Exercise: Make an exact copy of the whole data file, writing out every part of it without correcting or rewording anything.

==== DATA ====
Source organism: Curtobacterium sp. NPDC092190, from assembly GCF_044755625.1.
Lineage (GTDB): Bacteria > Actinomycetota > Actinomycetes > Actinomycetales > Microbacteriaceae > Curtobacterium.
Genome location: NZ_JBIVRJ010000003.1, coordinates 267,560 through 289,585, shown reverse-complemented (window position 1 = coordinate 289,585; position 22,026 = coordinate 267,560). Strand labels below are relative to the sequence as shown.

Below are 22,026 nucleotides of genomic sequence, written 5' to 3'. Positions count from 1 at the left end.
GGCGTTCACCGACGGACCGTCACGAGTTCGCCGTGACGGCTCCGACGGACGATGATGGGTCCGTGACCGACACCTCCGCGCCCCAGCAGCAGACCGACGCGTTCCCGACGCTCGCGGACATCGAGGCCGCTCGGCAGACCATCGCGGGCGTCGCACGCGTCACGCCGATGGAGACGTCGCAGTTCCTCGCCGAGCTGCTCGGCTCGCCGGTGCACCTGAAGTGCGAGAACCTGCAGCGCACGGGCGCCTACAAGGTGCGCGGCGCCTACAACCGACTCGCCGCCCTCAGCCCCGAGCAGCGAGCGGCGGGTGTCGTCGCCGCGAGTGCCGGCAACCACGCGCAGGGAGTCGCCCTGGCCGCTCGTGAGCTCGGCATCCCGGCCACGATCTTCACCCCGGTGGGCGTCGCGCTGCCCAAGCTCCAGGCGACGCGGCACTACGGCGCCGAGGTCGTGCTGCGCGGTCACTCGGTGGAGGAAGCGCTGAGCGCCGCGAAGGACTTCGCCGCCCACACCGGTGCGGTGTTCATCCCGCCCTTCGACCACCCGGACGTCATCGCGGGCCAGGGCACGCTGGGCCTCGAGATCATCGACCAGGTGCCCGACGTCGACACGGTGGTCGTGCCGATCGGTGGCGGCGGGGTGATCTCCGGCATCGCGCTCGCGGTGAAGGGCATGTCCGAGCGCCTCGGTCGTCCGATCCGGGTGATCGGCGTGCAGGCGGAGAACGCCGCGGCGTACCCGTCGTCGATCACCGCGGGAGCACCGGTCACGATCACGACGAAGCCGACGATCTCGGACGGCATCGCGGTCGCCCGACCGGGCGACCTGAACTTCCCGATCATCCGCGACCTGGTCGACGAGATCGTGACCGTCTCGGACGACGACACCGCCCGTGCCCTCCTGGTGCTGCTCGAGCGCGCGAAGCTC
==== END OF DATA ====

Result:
Source organism: Curtobacterium sp. NPDC092190, from assembly GCF_044755625.1.
Lineage (GTDB): Bacteria > Actinomycetota > Actinomycetes > Actinomycetales > Microbacteriaceae > Curtobacterium.
Genome location: NZ_JBIVRJ010000003.1, coordinates 267,560 through 289,585, shown reverse-complemented (window position 1 = coordinate 289,585; position 22,026 = coordinate 267,560). Strand labels below are relative to the sequence as shown.

Below are 22,026 nucleotides of genomic sequence, written 5' to 3'. Positions count from 1 at the left end.
GGCGTTCACCGACGGACCGTCACGAGTTCGCCGTGACGGCTCCGACGGACGATGATGGGTCCGTGACCGACACCTCCGCGCCCCAGCAGCAGACCGACGCGTTCCCGACGCTCGCGGACATCGAGGCCGCTCGGCAGACCATCGCGGGCGTCGCACGCGTCACGCCGATGGAGACGTCGCAGTTCCTCGCCGAGCTGCTCGGCTCGCCGGTGCACCTGAAGTGCGAGAACCTGCAGCGCACGGGCGCCTACAAGGTGCGCGGCGCCTACAACCGACTCGCCGCCCTCAGCCCCGAGCAGCGAGCGGCGGGTGTCGTCGCCGCGAGTGCCGGCAACCACGCGCAGGGAGTCGCCCTGGCCGCTCGTGAGCTCGGCATCCCGGCCACGATCTTCACCCCGGTGGGCGTCGCGCTGCCCAAGCTCCAGGCGACGCGGCACTACGGCGCCGAGGTCGTGCTGCGCGGTCACTCGGTGGAGGAAGCGCTGAGCGCCGCGAAGGACTTCGCCGCCCACACCGGTGCGGTGTTCATCCCGCCCTTCGACCACCCGGACGTCATCGCGGGCCAGGGCACGCTGGGCCTCGAGATCATCGACCAGGTGCCCGACGTCGACACGGTGGTCGTGCCGATCGGTGGCGGCGGGGTGATCTCCGGCATCGCGCTCGCGGTGAAGGGCATGTCCGAGCGCCTCGGTCGTCCGATCCGGGTGATCGGCGTGCAGGCGGAGAACGCCGCGGCGTACCCGTCGTCGATCACCGCGGGAGCACCGGTCACGATCACGACGAAGCCGACGATCTCGGACGGCATCGCGGTCGCCCGACCGGGCGACCTGAACTTCCCGATCATCCGCGACCTGGTCGACGAGATCGTGACCGTCTCGGACGACGACACCGCCCGTGCCCTCCTGGTGCTGCTCGAGCGCGCGAAGCTC